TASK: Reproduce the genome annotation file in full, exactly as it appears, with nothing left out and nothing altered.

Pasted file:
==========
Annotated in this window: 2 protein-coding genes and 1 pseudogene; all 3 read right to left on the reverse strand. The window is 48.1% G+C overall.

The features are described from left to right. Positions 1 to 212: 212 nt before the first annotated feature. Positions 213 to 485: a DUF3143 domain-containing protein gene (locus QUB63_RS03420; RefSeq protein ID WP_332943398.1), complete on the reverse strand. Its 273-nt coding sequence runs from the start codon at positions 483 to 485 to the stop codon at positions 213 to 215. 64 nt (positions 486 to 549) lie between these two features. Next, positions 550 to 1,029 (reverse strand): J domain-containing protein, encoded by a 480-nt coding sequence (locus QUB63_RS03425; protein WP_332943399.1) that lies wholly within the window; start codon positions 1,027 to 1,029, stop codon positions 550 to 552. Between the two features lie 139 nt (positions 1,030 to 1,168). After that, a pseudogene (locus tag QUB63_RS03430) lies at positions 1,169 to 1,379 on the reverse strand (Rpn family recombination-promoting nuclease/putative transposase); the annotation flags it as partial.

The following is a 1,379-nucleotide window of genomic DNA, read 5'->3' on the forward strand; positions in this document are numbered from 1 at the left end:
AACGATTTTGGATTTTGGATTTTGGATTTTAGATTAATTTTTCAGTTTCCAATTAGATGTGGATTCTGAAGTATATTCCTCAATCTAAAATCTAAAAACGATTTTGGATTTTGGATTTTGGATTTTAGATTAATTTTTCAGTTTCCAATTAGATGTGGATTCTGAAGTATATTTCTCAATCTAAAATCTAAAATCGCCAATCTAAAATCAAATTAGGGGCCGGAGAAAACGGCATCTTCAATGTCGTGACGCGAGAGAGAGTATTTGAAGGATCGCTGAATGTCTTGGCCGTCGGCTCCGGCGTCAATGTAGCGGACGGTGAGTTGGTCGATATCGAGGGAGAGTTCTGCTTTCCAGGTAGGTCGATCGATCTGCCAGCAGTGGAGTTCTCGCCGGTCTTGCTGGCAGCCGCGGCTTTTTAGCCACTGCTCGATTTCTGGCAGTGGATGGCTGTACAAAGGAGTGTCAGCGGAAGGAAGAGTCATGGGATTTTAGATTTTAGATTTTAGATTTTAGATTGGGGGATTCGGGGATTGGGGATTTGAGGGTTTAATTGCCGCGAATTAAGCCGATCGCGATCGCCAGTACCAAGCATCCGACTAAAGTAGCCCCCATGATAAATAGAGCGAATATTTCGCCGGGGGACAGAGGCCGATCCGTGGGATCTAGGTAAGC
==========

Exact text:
Annotated in this window: 2 protein-coding genes and 1 pseudogene; all 3 read right to left on the reverse strand. The window is 48.1% G+C overall.

The features are described from left to right. Positions 1 to 212: 212 nt before the first annotated feature. Positions 213 to 485: a DUF3143 domain-containing protein gene (locus QUB63_RS03420; RefSeq protein ID WP_332943398.1), complete on the reverse strand. Its 273-nt coding sequence runs from the start codon at positions 483 to 485 to the stop codon at positions 213 to 215. 64 nt (positions 486 to 549) lie between these two features. Next, positions 550 to 1,029 (reverse strand): J domain-containing protein, encoded by a 480-nt coding sequence (locus QUB63_RS03425; protein WP_332943399.1) that lies wholly within the window; start codon positions 1,027 to 1,029, stop codon positions 550 to 552. Between the two features lie 139 nt (positions 1,030 to 1,168). After that, a pseudogene (locus tag QUB63_RS03430) lies at positions 1,169 to 1,379 on the reverse strand (Rpn family recombination-promoting nuclease/putative transposase); the annotation flags it as partial.

The following is a 1,379-nucleotide window of genomic DNA, read 5'->3' on the forward strand; positions in this document are numbered from 1 at the left end:
AACGATTTTGGATTTTGGATTTTGGATTTTAGATTAATTTTTCAGTTTCCAATTAGATGTGGATTCTGAAGTATATTCCTCAATCTAAAATCTAAAAACGATTTTGGATTTTGGATTTTGGATTTTAGATTAATTTTTCAGTTTCCAATTAGATGTGGATTCTGAAGTATATTTCTCAATCTAAAATCTAAAATCGCCAATCTAAAATCAAATTAGGGGCCGGAGAAAACGGCATCTTCAATGTCGTGACGCGAGAGAGAGTATTTGAAGGATCGCTGAATGTCTTGGCCGTCGGCTCCGGCGTCAATGTAGCGGACGGTGAGTTGGTCGATATCGAGGGAGAGTTCTGCTTTCCAGGTAGGTCGATCGATCTGCCAGCAGTGGAGTTCTCGCCGGTCTTGCTGGCAGCCGCGGCTTTTTAGCCACTGCTCGATTTCTGGCAGTGGATGGCTGTACAAAGGAGTGTCAGCGGAAGGAAGAGTCATGGGATTTTAGATTTTAGATTTTAGATTTTAGATTGGGGGATTCGGGGATTGGGGATTTGAGGGTTTAATTGCCGCGAATTAAGCCGATCGCGATCGCCAGTACCAAGCATCCGACTAAAGTAGCCCCCATGATAAATAGAGCGAATATTTCGCCGGGGGACAGAGGCCGATCCGTGGGATCTAGGTAAGC